The Credit Facility contains covenants and provisions that:

 

                  Restrict the Partnership and certain of its subsidiaries’ ability to incur additional indebtedness based on certain ratios described below;

                  Prohibit the Partnership and certain of its subsidiaries from creating or incurring certain liens on their property;

                  Prohibit the Partnership and certain of its subsidiaries from disposing of property material to their operations;

                  Limit consolidations, mergers and asset transfers by the Partnership and certain of its subsidiaries.

 

The Credit Facility requires that the Partnership and certain of its subsidiaries maintain a maximum “Funded Debt Ratio” and a minimum “Fixed Charge Coverage Ratio”.  The Funded Debt Ratio equals the ratio of the long-term debt of the Partnership and certain of its subsidiaries(including the current portion, if any) to “Adjusted EBITDA”, which is defined in the Credit Facility as earnings before interest, taxes, depreciation, depletion, amortization and incentive compensation payments to the General Partner, for the four preceding fiscal quarters.  As of the end of any fiscal quarter, the Funded Debt Ratio may not exceed 4.75 to 1.00, subject to a provision for increases to 5.25 to 1.00 in connection with future acquisitions.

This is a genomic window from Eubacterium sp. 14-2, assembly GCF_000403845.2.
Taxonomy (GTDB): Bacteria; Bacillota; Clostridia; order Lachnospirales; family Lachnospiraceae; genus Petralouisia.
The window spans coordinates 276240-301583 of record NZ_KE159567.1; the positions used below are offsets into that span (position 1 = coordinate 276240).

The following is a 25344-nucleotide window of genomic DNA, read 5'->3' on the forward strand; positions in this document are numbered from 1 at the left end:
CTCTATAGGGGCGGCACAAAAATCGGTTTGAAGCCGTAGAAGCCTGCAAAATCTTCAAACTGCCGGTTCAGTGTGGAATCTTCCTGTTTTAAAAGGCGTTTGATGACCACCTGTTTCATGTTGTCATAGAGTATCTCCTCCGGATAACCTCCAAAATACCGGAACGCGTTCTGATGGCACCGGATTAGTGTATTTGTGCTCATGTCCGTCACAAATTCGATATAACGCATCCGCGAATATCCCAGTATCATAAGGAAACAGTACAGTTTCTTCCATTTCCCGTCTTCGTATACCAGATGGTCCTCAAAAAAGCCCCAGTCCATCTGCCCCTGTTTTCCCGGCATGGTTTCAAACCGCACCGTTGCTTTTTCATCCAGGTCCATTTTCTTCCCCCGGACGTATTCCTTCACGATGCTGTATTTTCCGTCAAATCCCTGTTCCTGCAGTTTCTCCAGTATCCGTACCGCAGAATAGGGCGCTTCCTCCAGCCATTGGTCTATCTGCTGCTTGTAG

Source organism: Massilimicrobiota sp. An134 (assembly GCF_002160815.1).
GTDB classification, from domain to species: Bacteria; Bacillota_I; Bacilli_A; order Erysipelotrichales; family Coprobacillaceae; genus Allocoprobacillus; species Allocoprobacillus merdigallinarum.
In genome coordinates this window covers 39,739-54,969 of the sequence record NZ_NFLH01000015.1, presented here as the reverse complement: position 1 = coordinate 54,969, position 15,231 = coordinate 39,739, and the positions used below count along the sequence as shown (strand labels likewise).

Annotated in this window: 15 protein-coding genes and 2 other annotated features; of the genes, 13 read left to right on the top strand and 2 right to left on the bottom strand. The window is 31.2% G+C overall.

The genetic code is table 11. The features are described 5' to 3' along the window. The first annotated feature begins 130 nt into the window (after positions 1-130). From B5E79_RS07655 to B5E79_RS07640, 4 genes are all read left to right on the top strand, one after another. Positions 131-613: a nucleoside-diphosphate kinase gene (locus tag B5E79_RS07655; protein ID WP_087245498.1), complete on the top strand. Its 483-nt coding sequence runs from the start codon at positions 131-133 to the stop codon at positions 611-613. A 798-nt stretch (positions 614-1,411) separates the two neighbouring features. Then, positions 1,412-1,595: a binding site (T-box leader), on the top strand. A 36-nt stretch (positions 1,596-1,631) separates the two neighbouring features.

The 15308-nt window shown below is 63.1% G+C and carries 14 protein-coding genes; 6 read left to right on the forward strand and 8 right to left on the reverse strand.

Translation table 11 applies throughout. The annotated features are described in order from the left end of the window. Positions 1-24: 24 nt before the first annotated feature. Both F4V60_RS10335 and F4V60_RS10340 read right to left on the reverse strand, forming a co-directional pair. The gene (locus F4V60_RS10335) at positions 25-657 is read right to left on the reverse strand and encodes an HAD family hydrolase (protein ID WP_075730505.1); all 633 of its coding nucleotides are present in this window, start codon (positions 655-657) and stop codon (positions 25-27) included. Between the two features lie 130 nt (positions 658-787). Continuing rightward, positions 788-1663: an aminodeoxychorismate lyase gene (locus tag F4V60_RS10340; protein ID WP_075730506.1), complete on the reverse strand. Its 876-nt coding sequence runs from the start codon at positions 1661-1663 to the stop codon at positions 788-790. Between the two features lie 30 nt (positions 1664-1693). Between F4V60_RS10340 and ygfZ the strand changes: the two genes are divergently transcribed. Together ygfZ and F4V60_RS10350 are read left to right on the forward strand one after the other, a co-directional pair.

In connection with the Partnership’s acquisition of certain pipeline and terminal assets from affiliates of Shell Oil Products, U.S. (“Shell”) on October 1, 2004, the Credit Facility provides for a one-time increase in the Funded Debt Ratio limit to 5.75 to 1.00 for the first two quarters following the closing of the Shell acquisition and 5.25 to 1.00 for the third quarter following the closing of the acquisition (including the quarter ended June 30, 2005).  At June 30, 2005 the Partnership’s Funded Debt Ratio was 4.25 to 1.00.